Amy Ratcliffe said it in her reply to the Times piece, and I have to agree: Jason Momoa without a shirt will not make me switch off, no sir, but that’s not the enticement that will keep me watching from week to week. And, really, wouldn’t these sexier scenes be more for the guys? Blades, blood and boobs – wouldn’t that be the perfect triple threat for male viewing?

“The true perversion, though, is the sense you get that all of this illicitness has been tossed in as a little something for the ladies, out of a justifiable fear, perhaps, that no woman alive would watch otherwise.”

“No woman alive”. Wow, that seems just a tad excessive a remark to make about the series. If we can’t keep up with the plot and the many characters, “If you can’t count cards, please return to reruns of ‘Sex and the City.’”

That’s right, ladies, no need to tune in if we simply can’t wrap our little heads around it.

The main thing I find shocking about all these sweeping remarks is the fact that the piece was written by a woman. Aren’t we all supposed to be in this thing together? Whatever happened to the Woman’s Movement? Girl Power in the 90’s? In one fell swoop, she’s cast us all alike. So much for us all being special and individual little snowflakes, eh? Bellafante backtracks a little bit with her admission that she doesn’t fully “doubt” the existence of geek girls into fantasy stories, it’s astonishing that such misogynist generalizations have been made by a sister.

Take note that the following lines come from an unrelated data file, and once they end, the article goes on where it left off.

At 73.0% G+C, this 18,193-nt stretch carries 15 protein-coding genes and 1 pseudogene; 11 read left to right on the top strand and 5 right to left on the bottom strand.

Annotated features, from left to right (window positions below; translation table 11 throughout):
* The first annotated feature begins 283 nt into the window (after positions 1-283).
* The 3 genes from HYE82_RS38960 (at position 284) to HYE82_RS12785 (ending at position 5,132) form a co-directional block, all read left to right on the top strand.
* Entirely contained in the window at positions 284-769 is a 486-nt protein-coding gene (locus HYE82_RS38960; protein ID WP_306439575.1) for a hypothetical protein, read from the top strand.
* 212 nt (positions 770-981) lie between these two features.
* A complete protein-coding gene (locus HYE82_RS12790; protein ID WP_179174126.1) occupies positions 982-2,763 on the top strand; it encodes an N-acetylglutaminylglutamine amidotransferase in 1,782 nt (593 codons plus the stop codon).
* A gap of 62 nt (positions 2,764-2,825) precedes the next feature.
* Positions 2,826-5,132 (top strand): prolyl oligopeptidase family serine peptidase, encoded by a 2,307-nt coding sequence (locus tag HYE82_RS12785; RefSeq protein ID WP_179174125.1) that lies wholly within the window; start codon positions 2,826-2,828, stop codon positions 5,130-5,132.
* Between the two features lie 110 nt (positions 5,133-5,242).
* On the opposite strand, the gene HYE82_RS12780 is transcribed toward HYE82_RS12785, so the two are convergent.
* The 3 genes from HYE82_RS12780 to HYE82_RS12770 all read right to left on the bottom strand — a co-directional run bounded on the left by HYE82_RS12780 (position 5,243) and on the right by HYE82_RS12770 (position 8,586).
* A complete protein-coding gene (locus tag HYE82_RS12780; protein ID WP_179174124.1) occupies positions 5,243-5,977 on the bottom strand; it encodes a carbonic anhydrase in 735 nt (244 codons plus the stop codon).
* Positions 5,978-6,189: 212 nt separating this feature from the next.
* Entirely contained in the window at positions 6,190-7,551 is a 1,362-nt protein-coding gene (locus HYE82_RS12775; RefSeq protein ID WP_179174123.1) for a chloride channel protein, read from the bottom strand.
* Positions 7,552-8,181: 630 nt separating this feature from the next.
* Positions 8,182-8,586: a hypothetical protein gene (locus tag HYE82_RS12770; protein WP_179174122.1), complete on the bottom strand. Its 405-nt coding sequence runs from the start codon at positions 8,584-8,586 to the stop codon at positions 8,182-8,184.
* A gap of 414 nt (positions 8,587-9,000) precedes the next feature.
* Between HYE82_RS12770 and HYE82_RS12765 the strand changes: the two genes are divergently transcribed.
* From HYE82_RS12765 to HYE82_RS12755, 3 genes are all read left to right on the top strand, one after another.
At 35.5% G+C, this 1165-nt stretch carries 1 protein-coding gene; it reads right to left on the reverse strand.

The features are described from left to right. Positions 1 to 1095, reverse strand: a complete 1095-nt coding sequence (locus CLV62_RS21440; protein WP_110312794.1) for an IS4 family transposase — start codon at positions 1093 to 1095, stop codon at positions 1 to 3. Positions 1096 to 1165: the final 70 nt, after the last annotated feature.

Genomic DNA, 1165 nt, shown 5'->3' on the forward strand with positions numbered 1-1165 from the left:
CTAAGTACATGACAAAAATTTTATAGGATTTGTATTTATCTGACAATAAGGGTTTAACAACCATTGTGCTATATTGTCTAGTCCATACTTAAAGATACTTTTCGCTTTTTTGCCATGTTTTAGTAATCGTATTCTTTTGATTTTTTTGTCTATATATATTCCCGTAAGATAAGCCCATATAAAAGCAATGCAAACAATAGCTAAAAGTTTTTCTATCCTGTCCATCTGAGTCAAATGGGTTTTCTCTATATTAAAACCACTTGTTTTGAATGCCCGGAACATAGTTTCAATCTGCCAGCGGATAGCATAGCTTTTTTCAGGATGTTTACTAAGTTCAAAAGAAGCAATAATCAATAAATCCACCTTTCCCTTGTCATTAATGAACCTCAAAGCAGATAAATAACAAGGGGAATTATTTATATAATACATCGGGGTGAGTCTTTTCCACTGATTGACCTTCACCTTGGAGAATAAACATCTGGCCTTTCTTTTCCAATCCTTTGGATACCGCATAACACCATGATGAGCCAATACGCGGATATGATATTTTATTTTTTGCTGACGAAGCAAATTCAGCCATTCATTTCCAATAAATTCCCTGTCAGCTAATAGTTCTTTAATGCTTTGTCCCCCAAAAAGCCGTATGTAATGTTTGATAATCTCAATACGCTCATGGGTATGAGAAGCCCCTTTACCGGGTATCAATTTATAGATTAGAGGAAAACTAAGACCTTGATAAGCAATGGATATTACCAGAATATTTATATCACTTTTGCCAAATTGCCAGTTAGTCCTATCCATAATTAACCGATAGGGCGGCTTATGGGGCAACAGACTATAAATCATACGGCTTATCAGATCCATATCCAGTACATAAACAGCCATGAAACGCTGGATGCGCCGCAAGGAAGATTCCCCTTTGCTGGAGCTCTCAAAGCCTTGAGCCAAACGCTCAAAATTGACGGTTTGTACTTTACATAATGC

Being a geek girl is hard enough with so much being male orientated and having to fight for our recognition without fellow femmes telling us we’re even more marginalised than we first thought.

What kind of message is this sending to us girls who don’t believe that we should wear pink, and boys blue. What about girls like Katie from last year’s Star Wars bullying incident? Was there not a massive outpouring of love and hope for this geek girl? Did it not prove that girls can like boy things and vice versa?

What are girls reading that review supposed to take from it? If they happen to enjoy a scantily clad scene or two does that mean they’re not watching it for the story? For the action, the characters or perhaps to see one of their favourite novels come to life before their eyes?